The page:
In 1990 the plantation was sold to the Formosa Chemicals and Fiber Corporation, which had the intention to build the world’s largest rayon plant on the site. The Company also envisioned buying the nearby Evergreen plantation but had to face local activists concerned, beyond the destruction of historic landmarks, by the negative effects of the rayon plant notably with the “use of local bottomland hardwood in vast quantities, and substantial dioxin pollution from the pulp-bleaching process”. The protest was undertaken by members of the Delta Chapter of the Sierra Club through its Hazardous Waste Committee. The claims of the environmentalists, echoed by the Time Picayune, consisted of three points: a diversified approach to economic development along the River Road Corridor, the recruiting of clean industries, and the consideration of alternative land use and development plans.

Formosa apparently came to a compromise when it decided to turn the buildings on Whitney plantation into a museum (The Museum of Louisiana’s Creole Culture) and commissioned a study from the Department of Geography and Anthropology at Louisiana State University. The idea came from anthropologist Jay Edwards and his colleagues at Louisiana State University. They were introduced to the plantation by Deanna Tassin Schexnayder, the daughter of Maurice Tassin and also an LSU faculty at that time. They immediately recognized the historic and archeological significance of the buildings at Whitney and conducted research on the property even before it was purchased by Formosa. In 1992, the site was added to the National Register of Historic Places. Meanwhile the rayon business underwent depression, thus encouraging the Formosa Corporation into selling the site to the Cummings family of New Orleans in 1999.


Marie Azélie Haydel was the commissioner of the paintings, which are still adorning the interior and the exterior of the main house on Whitney Plantation. These were not just mere decorations since she used them to pay homage to her deceased husband by having his initials monogrammed in cartouches and disposed at the four corners of the paintings drawn on the ceiling of the upstairs living room. This was very likely done in the 1840s when increased tariff protection generated higher profit and the subsequent rise in the number of sugar plantations. Dominici Canova, the alleged artist, was the author of many decorative paintings in New Orleans and its countryside, including an altarpiece and a fresco for the St. Louis Cathedral and the decorative paintings of San Francisco Plantation. The Marmillions, the owners of this plantation, were closely related to the Haydels.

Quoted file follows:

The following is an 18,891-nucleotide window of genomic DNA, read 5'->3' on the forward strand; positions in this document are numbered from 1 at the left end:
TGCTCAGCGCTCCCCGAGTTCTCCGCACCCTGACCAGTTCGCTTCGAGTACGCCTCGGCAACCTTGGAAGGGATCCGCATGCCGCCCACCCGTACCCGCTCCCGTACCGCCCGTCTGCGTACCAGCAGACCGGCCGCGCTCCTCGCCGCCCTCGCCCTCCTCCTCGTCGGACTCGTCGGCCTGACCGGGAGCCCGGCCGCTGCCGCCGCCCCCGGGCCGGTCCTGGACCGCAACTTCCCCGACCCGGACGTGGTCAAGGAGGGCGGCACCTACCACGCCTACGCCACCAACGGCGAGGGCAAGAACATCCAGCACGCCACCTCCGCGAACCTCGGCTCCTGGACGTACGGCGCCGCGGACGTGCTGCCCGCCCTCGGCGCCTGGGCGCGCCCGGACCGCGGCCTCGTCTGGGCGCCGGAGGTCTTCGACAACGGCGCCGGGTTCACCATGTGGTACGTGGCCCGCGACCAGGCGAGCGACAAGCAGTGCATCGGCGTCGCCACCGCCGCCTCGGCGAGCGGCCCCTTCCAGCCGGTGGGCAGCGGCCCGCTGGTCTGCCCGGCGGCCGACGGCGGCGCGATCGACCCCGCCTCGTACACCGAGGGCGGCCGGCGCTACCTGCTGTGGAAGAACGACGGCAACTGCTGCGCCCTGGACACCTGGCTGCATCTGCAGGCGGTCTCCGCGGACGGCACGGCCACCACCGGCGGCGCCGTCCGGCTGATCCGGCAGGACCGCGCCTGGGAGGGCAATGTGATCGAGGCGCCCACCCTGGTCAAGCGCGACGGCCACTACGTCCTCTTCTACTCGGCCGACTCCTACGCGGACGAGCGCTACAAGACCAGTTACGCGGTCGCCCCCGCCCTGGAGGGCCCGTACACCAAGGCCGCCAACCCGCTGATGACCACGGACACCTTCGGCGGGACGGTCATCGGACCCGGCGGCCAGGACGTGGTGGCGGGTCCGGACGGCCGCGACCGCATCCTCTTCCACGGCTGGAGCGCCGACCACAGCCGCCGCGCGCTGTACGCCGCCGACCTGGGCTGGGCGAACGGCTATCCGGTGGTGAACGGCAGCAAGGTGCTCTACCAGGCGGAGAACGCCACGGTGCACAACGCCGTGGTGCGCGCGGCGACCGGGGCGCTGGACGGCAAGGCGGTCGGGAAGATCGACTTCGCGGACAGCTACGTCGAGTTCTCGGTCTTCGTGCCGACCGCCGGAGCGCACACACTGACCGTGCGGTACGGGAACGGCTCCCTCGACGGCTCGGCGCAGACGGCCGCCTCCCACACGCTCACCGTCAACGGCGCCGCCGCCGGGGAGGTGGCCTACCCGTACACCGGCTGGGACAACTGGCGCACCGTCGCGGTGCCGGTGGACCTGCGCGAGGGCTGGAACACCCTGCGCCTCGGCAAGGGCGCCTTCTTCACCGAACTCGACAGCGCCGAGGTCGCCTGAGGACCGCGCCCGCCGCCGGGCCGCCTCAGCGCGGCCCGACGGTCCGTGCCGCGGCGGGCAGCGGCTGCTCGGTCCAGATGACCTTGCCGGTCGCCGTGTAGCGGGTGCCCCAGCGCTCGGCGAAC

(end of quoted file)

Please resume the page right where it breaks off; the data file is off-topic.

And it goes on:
In 1860, shortly before her death, Azélie was listed among the largest slaveholders in the State. Her estate was estimated to nearly 187,000 piastres (dollars). The landed property was composed of several farms operated by a work force of one hundred and one slaves. The high quality and complex decorative paintings, both interior and exterior applications, place the main house on the plantation in a category by itself in Louisiana and the South, since no other application of exterior decorative painting is known to survive or even have existed in Louisiana. The elaborate ornamentation conveyed to all visitors at Whitney the high level of economic success and cultural sophistication the Haydels had attained. However, it should never be forgotten that the process of perpetual economic growth, which led to luxury, was made possible by the hard work of hundreds of African slaves and their descendants.